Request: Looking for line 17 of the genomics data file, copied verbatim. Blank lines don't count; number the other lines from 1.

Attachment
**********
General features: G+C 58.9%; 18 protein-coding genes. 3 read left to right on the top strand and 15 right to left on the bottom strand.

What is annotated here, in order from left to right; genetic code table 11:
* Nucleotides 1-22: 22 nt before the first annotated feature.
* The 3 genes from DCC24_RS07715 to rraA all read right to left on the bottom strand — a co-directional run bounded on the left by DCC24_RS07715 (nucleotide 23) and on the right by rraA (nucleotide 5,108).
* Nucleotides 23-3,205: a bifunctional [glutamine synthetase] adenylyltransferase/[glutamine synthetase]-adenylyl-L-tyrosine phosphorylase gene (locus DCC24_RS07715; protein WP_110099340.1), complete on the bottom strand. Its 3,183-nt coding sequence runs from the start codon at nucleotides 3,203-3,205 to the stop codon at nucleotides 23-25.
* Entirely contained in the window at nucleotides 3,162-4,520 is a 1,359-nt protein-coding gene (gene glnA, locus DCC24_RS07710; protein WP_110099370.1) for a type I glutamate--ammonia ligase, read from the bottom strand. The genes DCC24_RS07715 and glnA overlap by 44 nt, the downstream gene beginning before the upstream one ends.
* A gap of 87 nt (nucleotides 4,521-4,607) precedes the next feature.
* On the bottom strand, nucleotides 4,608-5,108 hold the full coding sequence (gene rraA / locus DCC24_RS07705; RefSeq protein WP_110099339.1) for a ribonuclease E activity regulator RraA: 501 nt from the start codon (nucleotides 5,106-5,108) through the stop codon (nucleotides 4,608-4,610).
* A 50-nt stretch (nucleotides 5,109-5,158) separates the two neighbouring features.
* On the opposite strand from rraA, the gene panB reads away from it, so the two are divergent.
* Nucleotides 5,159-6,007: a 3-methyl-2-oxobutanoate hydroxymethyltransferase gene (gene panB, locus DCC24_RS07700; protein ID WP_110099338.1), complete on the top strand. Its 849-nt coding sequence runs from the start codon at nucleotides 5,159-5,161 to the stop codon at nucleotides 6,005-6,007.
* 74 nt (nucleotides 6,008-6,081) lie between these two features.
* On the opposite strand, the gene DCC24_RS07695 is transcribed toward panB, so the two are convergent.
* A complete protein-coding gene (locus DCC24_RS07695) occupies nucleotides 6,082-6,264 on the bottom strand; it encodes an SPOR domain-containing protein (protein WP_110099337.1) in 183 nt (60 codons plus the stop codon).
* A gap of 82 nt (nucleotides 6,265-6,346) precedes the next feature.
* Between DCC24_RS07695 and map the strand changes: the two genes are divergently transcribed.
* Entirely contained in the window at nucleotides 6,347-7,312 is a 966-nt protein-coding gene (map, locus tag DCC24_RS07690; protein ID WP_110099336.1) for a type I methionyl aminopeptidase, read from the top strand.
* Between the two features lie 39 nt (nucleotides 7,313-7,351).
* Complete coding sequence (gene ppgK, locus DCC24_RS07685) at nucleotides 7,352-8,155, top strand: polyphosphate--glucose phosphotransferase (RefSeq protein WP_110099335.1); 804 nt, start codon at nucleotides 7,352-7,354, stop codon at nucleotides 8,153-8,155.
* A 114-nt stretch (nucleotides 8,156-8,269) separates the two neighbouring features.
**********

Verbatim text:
* Entirely contained in the window at nucleotides 6,347-7,312 is a 966-nt protein-coding gene (map, locus tag DCC24_RS07690; protein ID WP_110099336.1) for a type I methionyl aminopeptidase, read from the top strand.